Joe Sweeney

Soho fonts and Tesco neons: the London artist finding beauty in the mundane
Art | 20 December 2017
text Cal Morris

Elevating the mundane through his bold and playful works, London-based artist Joe Sweeney has been blending the banal with beauty since his graduation from the Chelsea College of Art in 2013.

Residing in Brixton, 2016 was a big year for the London artist. Not only did he show his debut solo show ‘Take Away’ at Cob Gallery, he also began Don’t Get Culty with Grace Pickering, an online platform for artists to showcase their practice, and brought to live his pop-up bar/installation Quality Produce.

Incorporating commonplace objects found within the public and private spaces of Britain, Sweeney deconstructs them through his distinctive lens. The result? Tongue-in-cheek takes on British consumer culture that play with the nation’s obsession with nostalgia, with a strong focus on the throw-away.

With his current show Loose Change debuting at Cob Gallery, we catch up with Sweeney to find out what it’s like being a young artist in London, where he gains his inspiration and what makes him tick.

Joe Sweeney from the series ‘Loose Change’. Courtesy of Artist.

Cal Morris: Whereabouts in London are you living right now? Do you have any frequent haunts you take inspiration from?
Joe Sweeney: I live and work in Brixton, so I go for walks around the area to break up the day working in my basement. As ever the market is great, but for this project the Tesco Express petrol station has become a big feature – less haunt more haunting I should say.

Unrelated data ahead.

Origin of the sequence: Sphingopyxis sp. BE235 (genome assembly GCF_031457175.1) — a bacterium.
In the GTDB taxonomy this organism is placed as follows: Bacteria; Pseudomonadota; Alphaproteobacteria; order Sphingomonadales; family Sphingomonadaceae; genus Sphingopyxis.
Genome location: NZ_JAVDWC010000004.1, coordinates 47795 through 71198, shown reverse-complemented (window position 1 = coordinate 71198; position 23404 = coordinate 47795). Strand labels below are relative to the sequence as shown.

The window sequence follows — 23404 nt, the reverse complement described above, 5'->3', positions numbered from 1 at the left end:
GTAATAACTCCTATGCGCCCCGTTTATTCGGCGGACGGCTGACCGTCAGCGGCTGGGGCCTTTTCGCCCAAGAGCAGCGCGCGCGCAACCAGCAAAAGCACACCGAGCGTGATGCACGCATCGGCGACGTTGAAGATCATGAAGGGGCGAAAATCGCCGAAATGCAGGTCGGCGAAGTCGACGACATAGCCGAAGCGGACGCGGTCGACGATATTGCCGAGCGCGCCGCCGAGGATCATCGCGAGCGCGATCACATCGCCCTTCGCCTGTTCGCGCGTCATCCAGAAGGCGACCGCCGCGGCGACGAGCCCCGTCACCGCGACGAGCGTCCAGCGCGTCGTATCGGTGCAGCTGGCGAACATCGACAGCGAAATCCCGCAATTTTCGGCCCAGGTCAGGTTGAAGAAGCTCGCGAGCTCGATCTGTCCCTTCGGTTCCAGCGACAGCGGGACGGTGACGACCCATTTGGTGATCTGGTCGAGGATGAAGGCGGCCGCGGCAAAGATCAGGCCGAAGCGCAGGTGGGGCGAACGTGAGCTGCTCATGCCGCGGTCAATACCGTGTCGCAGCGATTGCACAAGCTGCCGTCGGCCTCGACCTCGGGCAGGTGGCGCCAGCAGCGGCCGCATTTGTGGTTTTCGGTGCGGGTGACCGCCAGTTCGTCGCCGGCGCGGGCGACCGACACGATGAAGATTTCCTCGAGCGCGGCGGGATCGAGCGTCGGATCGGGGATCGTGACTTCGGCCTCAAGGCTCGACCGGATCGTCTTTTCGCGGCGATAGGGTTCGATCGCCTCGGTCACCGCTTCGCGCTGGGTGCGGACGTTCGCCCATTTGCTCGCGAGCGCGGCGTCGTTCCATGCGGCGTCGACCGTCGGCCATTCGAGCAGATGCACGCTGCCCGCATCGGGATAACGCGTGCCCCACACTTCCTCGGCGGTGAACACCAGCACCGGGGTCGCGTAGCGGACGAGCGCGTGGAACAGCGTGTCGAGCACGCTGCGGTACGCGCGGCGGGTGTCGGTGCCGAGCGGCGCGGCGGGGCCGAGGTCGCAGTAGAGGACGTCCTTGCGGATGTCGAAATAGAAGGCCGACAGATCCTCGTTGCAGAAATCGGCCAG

Cal: What tends to be the process behind starting a new piece?
Joe: I’m sure as any maker would tell you, it more often than not starts very impulsively, without reason. You’ll have a mood you’re working from but the enjoyment comes from the development because knowing what you’re doing in the beginning would surely hinder you from creating something true.

Cal: How does Loose Change differ from your previous exhibitions such as Take Away?
Joe: My visual language is a lot stronger, and I feel with making a book alongside this project it’s opened up a much more poetically nuanced side to my work. 


Cal: Would you call yourself a nostalgic person?
Joe: Yes. Not in terms for longing for the past but I really like how you can connect with people you didn’t even know in the past. 

Cal: What is it like living in London as a young artist?
Joe: It’s a double-edged sword, there are loads of opportunities but also a sense of futility in keeping up with the pace. I find a lot of the time it’s not conducive to the creative process. I still love it though.

Cal: Your use of text is very idiosyncratic in style, what or who were your main influences?
Joe: I like watching YouTube videos of interviews with artists like Francis bacon, Grayson Perry and alike, there’s a certain embellished directness. Something that I also love John Cooper Clarke’s work for.

Cal: Where did you get the fonts and slogans from in your new works?
Joe: You know you’re not going to see typography like that anymore. That’s what drew me to them…the calling cards of soho.

Loose Change is now open at the Cob Gallery in Camden, until 13th January 2018. 

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